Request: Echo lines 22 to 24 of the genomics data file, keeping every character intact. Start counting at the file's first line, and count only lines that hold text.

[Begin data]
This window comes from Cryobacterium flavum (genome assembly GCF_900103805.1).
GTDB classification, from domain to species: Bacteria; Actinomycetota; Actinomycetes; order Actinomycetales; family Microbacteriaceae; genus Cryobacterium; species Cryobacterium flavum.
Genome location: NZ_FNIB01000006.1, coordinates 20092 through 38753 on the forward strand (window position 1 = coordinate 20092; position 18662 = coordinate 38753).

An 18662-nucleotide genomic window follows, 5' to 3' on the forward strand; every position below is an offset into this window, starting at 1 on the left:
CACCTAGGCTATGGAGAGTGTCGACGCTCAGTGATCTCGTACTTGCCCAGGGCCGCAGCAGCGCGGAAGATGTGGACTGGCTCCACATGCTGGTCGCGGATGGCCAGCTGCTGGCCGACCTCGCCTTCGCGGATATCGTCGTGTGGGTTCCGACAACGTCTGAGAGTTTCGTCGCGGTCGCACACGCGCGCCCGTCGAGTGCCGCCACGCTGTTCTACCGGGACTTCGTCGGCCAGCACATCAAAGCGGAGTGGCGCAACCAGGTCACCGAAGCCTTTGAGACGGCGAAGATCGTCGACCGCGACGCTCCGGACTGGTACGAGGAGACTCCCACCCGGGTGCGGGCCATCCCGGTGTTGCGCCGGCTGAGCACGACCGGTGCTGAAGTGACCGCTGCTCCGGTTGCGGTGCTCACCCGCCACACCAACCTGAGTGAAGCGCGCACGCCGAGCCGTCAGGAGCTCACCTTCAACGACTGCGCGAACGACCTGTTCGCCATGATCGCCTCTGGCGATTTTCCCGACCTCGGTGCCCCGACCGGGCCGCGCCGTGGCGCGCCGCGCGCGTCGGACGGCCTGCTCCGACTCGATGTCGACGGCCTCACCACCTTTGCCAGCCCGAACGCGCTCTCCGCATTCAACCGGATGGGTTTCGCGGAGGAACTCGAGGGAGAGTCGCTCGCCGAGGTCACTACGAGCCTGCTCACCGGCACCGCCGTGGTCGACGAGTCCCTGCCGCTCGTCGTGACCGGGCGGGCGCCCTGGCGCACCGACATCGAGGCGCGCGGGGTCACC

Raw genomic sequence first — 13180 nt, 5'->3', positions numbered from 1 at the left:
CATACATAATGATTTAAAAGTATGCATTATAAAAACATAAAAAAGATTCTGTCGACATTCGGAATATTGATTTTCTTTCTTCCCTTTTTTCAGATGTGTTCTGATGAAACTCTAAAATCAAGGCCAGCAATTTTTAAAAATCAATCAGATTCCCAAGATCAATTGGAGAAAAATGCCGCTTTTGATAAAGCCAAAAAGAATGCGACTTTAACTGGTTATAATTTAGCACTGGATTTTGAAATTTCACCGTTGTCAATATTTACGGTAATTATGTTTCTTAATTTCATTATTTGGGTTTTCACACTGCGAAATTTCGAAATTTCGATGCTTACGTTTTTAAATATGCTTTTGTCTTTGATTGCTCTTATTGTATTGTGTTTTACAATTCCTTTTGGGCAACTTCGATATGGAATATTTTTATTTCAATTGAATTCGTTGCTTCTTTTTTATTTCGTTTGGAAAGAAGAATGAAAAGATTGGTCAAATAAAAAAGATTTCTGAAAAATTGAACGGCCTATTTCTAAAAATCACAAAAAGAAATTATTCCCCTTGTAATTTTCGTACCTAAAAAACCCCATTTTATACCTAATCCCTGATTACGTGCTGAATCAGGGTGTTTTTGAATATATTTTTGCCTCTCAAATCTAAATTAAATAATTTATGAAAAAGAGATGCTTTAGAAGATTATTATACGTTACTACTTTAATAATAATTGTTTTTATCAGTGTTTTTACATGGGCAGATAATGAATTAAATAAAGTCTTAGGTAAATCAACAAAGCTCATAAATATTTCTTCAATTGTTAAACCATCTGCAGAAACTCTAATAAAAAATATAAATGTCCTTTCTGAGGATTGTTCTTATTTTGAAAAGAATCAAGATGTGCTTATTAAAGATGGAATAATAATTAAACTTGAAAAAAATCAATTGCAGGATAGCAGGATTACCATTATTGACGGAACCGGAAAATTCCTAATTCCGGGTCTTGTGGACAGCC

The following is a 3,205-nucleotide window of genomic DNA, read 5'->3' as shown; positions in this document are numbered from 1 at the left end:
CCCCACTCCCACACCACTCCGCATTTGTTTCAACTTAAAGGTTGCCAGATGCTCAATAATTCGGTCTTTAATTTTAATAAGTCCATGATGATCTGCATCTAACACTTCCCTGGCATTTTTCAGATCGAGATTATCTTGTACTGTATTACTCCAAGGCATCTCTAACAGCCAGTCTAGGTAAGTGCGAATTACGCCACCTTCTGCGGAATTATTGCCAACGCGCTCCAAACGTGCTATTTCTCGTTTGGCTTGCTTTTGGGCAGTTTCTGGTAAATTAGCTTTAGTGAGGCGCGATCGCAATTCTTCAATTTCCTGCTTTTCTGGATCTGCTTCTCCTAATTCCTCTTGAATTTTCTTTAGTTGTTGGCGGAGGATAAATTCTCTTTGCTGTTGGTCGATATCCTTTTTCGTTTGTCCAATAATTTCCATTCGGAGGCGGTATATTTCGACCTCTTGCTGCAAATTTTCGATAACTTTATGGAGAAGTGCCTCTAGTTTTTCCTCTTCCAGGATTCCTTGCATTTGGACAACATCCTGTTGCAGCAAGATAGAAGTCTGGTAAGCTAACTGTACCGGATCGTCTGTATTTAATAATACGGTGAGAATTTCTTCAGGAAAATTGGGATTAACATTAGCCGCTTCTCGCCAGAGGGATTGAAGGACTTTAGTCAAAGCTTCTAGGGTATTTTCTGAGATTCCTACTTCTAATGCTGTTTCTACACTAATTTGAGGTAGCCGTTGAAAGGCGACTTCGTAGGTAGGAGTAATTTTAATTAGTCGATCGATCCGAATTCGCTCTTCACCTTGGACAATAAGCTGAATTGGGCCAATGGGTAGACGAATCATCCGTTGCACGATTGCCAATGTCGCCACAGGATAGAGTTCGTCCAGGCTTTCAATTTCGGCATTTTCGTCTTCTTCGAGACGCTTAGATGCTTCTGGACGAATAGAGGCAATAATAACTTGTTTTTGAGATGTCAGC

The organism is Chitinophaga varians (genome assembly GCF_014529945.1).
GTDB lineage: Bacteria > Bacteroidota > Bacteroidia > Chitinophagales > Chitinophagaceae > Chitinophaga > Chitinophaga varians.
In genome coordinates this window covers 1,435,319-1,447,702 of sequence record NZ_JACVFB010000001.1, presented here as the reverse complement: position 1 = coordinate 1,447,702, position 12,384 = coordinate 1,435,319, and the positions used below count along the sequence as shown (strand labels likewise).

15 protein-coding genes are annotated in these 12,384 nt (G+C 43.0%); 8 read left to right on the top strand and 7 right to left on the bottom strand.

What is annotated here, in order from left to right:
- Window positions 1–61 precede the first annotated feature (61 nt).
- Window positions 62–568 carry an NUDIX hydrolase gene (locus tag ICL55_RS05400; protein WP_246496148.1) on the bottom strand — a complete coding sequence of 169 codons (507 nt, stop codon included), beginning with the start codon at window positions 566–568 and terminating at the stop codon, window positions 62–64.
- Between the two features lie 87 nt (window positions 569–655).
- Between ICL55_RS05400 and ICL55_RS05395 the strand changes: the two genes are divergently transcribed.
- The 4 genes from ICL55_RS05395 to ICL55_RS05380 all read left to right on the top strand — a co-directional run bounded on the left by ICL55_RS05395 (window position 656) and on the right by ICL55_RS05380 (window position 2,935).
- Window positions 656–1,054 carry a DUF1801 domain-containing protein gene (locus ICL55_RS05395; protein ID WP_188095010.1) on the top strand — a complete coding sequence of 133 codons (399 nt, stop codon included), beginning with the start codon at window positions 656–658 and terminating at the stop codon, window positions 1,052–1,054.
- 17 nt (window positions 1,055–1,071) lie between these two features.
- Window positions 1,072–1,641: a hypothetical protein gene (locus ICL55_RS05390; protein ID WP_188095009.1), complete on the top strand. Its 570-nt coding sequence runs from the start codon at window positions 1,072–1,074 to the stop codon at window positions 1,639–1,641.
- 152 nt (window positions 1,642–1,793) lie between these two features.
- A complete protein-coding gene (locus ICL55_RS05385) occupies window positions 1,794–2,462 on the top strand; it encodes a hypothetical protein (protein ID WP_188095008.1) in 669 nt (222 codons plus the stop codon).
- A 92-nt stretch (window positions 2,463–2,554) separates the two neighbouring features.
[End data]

- Window positions 1,072–1,641: a hypothetical protein gene (locus ICL55_RS05390; protein ID WP_188095009.1), complete on the top strand. Its 570-nt coding sequence runs from the start codon at window positions 1,072–1,074 to the stop codon at window positions 1,639–1,641.
- 152 nt (window positions 1,642–1,793) lie between these two features.
- A complete protein-coding gene (locus ICL55_RS05385) occupies window positions 1,794–2,462 on the top strand; it encodes a hypothetical protein (protein ID WP_188095008.1) in 669 nt (222 codons plus the stop codon).